The sound of silence bounced off and echoed on the terraces of Khalifa International Stadium as Iran players lined up for the national anthem but did not sing. And when television cameras zoomed in on a woman in a hijab crying silently, you knew Team Melli had left an impact on the World Cup before they had kicked a ball. From Vaka Hakhamaneshi in the Indian Super League (ISL) to Sardar Azmoun and his mates, footballers in Iran have not shied from telling the world that women’s choices matter.
There are few things more soul-stirring at World Cup games than teams belting out the national anthem and swathes of the stadium singing along. If the Hino Nacional Brasileiro ringing across venues stadiums when Brazil played was one of the takeaways of 2014, Iran’s refusal to do that would be remembered from this. It was an act of defiance reminiscent of the Black Power salute in the 1968 Olympics. Faced with the threat of bookings and sendings-off, England and other countries have decided against wearing an armband showing solidarity with the LGBTQ+ but you can’t sanction silence. So, Iran protested while England fell in line.
Silence at the start was supplanted by the roar from Iran supporters to help in Hossein Hosseini’s baptism of fire. The 30-year-old Esteghlal goalkeeper made his international debut when Alireza Beiranvand collided with defender Majid Hosseini, resumed after treatment for over five minutes – there were 14 minutes of added time in the first half largely because of him – but after further treatment, realised he couldn’t carry on. Carlos Queiroz raised arms to convey the feeling that fates have aligned against his men as Beiranvand was replaced.
A smooth regulation collection off Bukayo Saka was Hossein’s initiation into the game but he could do nothing when Jude Bellingham popped up to put England ahead in the 35th minute. The last World Cup saw a teenager breakthrough in Kylian Mbappe and based on what he did on Monday, this could be where the Borussia Dortmund starlet becomes a star. The midfielder sits deep but knows when to make runs that are hard to track. He got England’s World Cup campaign up and running, beating his marker to superbly head home Luke Shaw’s delivery.
It capped a period of England domination that saw Mason Mount blast into the side-netting and Harry Maguire head into the horizontal. Maguire, the England centre-back, again showed with his attacking instincts why despite slipping in the pecking order at Manchester United, manager Gareth Southgate keeps the faith in him. He connected the header after getting the better of a physical challenge from Rouzbeh Cheshmi, their battle providing an interesting sideshow in the first half.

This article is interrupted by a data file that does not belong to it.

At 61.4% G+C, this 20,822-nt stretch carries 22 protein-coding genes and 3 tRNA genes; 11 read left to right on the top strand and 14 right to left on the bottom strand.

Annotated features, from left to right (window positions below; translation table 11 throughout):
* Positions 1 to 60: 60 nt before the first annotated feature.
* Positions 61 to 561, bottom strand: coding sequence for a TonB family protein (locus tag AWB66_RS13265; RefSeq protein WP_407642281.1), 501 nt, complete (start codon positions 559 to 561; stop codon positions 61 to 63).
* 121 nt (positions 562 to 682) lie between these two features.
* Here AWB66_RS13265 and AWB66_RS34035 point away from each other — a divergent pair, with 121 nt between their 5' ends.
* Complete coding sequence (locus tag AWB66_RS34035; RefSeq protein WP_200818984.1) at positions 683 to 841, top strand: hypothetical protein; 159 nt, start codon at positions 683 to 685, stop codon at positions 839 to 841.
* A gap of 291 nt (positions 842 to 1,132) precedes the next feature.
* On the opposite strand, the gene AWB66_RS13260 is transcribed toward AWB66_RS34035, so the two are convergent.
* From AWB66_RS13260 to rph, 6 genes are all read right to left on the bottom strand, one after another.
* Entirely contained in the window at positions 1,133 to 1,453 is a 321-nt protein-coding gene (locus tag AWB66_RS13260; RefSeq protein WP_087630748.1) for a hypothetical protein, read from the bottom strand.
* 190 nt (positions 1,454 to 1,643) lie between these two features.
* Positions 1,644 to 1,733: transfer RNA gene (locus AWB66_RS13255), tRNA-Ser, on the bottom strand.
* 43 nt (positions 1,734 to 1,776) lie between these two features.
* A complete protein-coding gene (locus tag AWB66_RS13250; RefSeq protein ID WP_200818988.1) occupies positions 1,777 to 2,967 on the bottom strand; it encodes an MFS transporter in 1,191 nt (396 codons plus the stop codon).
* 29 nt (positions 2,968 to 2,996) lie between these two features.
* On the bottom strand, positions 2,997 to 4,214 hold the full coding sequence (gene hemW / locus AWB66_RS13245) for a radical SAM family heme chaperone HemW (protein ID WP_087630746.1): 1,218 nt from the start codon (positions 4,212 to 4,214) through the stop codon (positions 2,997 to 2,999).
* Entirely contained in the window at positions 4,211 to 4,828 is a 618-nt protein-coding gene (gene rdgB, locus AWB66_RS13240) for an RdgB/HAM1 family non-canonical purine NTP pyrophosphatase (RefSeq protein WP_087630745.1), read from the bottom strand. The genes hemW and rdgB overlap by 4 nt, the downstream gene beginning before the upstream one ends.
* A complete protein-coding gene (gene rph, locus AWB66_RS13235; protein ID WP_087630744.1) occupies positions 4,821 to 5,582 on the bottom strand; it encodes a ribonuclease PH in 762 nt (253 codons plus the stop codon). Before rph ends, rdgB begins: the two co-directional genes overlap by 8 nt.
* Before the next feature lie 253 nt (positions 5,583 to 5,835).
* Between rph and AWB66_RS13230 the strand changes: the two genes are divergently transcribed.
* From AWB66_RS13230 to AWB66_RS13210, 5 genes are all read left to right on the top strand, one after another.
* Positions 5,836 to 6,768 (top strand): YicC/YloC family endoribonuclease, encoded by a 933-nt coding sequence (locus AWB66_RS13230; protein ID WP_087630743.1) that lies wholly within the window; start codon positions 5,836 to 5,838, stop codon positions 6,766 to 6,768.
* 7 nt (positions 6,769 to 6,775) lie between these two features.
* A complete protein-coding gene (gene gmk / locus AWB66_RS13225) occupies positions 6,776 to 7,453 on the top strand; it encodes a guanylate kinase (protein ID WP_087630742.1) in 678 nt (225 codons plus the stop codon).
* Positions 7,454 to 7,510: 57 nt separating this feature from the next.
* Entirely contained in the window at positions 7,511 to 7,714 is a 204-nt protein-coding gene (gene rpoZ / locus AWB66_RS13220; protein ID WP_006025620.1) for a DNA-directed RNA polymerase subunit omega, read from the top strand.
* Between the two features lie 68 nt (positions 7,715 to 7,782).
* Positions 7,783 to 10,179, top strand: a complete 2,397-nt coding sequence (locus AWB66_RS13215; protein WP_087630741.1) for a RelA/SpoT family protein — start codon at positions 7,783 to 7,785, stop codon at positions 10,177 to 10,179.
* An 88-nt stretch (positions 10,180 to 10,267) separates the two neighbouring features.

It was Maguire who created the second goal, in the 43rd minute, heading down a ball giving Bukayo Saka the chance to unleash a thunderous left-foot volley that got the normally taciturn Southgate leaping out of his seat. Two minutes later, off a move so slick that it could have come from the land of football artists and not a cold island that gave the world the long ball game, England were 3-0 up.
It is a measure of how dominant they were that it is here Harry Kane first finds mention. Kane dropped off and played provider in what was a well-oiled collective show but, on this occasion, he sortied down the right to deliver and Raheem Sterling scored with an instinctive jab.
Queiroz took out Alireza Jahanbaksh, Cheshmi and Karim Ali and bringing on Ali Gholizadeh, Hossein Kanani and Saeid Ezatolahi in the second half. Iran had ended the first with Jahanbaksh unmarked but unable to keep a right-footer on target. But Saka made it 4-0 with another well taken goal, feinting right and going left after Sterling found him in the 62nd minute. Mehdi Taremi pulled one back in the 65th with an excellent chip but England restored their four-goal cushion because Marcus Rahsford came, saw and conquered. Or rather, Kane, saw and conquered given that it was the England No. 9’s vision that crafted it.
Jack Grealish made it 6-1 in the 89th minute but Taremi’s penalty in the 11th minute of second-half stoppage time meant England couldn’t equal their biggest-ever World Cup win, the 6-1 victory against Panama in 2018. But an eight-goal game meant Juergen Klinsmann’s hope that this would a World Cup with emphasis on attack is alive and well.